Jack London State Park projects underway
Winery ruins, cottage garden getting facelift
The 103-year-old winery at Jack London State Historic Park has seen better days – after decades of wear and tear, weather, and the major storms of 2018, the mortar is weak, some of the walls are crumbling or leaning, and the brick archways of the doorways and windows are compromised. Originally built for the Kohler & Frohling winery in the early 1880s by Chinese masons out of rubble rock and field stone, the ruins were partially destroyed by the 1906 earthquake. Utilizing the remaining foundation, in the early 1900s Jack London gave the stone winery a second story of wood, which served as a carriage house, living quarters for ranch hands, guest quarters for visitors, and an office where his step sister, Eliza Shepard, could manage the ranch. That second story burned down in the 1960s and the remaining ruins have become an open-air theater space for the award-winning Transcendence Theatre Company’s summertime Broadway Under the Stars – voted one of the top outdoor theaters in the nation.
The ravages of use and time have not gone unnoticed by Jack London Park Partners (JLPP), the nonprofit that operates Jack London State Park in partnership with the State of California. In November, JLPP received a $100,000 grant from the Hind Foundation to continue the restoration and stabilization of the ruins. The grant is part of an ongoing effort to execute recommended treatments from a structural evaluation made by ARG Conservation Services, a firm that specializes in preserving the character of historic structures. Since 2014, $200,000 has been invested by JLPP to ensure the ruins retain structural stability – notably restoration work to prevent the catastrophic failure of the iconic west entry arch that looks out over vineyards planted by the Shepard family descendants. With this latest grant, the restoration will be able to enter phase three of what’s envisioned as a four-to-five-phase project which includes the repair and stabilization of six window arches in the north wall of the ruins. Work will begin in March and follow strict guidelines from the federal Department of the Interior, as London’s Beauty Ranch is listed on the national register of Historic Landmarks. JLPP Executive Director Tjiska Van Wyk estimates that completing all the projects recommended by ARG will run close to $800,000 and take place over several more years.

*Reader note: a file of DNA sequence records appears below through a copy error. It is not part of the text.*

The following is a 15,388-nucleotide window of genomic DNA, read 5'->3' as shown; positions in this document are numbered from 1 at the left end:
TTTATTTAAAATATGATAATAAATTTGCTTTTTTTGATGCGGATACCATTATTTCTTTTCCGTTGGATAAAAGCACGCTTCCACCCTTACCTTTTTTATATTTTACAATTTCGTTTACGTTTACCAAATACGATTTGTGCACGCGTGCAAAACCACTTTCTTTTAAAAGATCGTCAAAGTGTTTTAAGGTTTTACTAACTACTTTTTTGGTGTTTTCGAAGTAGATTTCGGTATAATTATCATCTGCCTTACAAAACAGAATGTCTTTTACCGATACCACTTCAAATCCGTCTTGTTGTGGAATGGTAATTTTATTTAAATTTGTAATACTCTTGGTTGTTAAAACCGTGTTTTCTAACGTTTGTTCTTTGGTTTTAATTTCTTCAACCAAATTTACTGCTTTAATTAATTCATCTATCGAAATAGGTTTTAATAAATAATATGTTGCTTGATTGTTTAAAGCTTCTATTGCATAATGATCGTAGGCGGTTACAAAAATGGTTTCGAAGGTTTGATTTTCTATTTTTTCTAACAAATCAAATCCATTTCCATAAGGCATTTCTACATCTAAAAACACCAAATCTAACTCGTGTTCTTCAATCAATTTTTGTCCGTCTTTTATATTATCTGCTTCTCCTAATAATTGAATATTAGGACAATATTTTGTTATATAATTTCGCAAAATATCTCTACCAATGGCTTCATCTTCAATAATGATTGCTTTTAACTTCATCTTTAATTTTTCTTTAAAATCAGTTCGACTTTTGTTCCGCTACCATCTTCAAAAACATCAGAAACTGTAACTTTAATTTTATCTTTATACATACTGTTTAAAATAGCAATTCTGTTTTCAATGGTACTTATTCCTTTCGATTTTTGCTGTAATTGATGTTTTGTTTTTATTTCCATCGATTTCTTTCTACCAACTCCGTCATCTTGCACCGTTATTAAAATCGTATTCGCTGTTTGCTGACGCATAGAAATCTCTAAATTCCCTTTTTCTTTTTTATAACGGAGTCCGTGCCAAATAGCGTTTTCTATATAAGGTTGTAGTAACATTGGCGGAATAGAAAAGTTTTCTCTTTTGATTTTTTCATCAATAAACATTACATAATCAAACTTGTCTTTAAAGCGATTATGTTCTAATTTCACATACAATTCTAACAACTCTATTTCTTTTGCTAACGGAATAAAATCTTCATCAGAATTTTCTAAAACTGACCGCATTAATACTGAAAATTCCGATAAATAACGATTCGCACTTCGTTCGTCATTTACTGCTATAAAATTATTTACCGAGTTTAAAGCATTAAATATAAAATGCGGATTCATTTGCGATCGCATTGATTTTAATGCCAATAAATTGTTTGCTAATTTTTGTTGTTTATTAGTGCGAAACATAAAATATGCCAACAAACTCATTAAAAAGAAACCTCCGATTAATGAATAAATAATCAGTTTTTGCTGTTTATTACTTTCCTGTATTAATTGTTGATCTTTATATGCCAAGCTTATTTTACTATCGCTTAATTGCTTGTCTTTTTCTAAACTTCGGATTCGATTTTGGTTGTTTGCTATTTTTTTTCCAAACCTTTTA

Restoration work is also underway behind Jack London’s cottage. JLPP recently completed the rebuild of Jack and Charmian’s two separate sunroom “sleeping” porches. Jack, an insomniac, kept a clothesline above his bed on the porch to scribble bursts of inspiration in the middle of the night – and a martini shaker on a small table beside the bed. The picturesque garden onto which both porches look will also be getting a renew this winter and spring, pending California State Parks approval. JLPP has received a $6,000 grant from the county’s community investment fund to help return the garden surrounding the historic cottage back to time period plants in the style of the early 1900s. Director of Operations Eric Metz said the current garden was installed in the mid-1990s, designed as a more formal “English garden” style, with a central pond, hedges and lined gravel walking paths, which is very beautiful, but lacking historical accuracy. “Based on the photos we have, the original garden was less formal and more rustic, more like a home garden,” said Metz, referring to photos taken during the time the Londons lived at Beauty Ranch between 1905 and 1916. Removal of some of the hedging and loosening of some of the rock borders will help to achieve this, as will rebuilding the current pressure-treated white picket fence with period-appropriate whitewashed redwood and lengthening it to completely encircle the garden. They will also replant six roses along the front of the cottage, which can also be seen in photographs.
While the ancient palm tree, olive, elderberry, almond and pomegranate trees can be seen in the old photographs – albeit much smaller – JLPP will also replant several black locust trees that have been lost, as well as a new plum tree.
“We try to maintain the ranch to look as it would have in 1916, and the cottage garden should be included in that representation, so park visitors can see a garden that represents what Jack and Charmian London would have walked through, maintained and spent time relaxing in,” said Metz. “This project is a great partnership between JLPP, our gardener, and State Parks historians, archeologist and natural resource staff.”
Sarah Phelps is an editor and reporter. She was raised in Kenwood and has a BA from Loyola Marymount University.